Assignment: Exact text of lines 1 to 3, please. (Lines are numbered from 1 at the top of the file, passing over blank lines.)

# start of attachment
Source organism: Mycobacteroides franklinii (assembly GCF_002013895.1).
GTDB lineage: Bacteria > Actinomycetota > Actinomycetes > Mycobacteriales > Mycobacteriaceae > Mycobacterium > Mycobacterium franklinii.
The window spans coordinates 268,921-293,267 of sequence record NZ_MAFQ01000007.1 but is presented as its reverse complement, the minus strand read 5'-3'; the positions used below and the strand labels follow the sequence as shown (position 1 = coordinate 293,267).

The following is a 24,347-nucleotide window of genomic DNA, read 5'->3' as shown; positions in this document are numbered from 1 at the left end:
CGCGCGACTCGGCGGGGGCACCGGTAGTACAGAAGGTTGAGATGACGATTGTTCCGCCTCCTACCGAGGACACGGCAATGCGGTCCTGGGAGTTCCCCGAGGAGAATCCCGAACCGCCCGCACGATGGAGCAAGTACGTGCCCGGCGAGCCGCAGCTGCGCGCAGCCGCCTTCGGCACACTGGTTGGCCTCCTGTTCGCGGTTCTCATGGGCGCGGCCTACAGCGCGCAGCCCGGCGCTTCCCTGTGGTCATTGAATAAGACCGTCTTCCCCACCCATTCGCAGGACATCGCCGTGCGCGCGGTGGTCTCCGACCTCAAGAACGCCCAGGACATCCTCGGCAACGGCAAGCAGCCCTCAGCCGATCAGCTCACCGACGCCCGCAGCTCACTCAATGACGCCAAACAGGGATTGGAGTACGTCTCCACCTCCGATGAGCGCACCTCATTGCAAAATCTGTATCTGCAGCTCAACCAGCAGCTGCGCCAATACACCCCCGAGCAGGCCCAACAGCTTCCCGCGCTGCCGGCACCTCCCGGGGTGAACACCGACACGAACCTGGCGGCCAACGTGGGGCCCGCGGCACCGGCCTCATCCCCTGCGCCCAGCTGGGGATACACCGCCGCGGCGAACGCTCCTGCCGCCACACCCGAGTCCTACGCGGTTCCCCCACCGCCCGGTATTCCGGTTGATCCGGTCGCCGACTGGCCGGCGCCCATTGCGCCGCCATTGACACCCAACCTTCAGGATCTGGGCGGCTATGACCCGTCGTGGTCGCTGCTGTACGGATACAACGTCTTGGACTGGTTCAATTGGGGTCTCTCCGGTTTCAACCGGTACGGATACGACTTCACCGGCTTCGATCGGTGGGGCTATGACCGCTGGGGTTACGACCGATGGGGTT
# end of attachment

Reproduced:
Source organism: Mycobacteroides franklinii (assembly GCF_002013895.1).
GTDB lineage: Bacteria > Actinomycetota > Actinomycetes > Mycobacteriales > Mycobacteriaceae > Mycobacterium > Mycobacterium franklinii.
The window spans coordinates 268,921-293,267 of sequence record NZ_MAFQ01000007.1 but is presented as its reverse complement, the minus strand read 5'-3'; the positions used below and the strand labels follow the sequence as shown (position 1 = coordinate 293,267).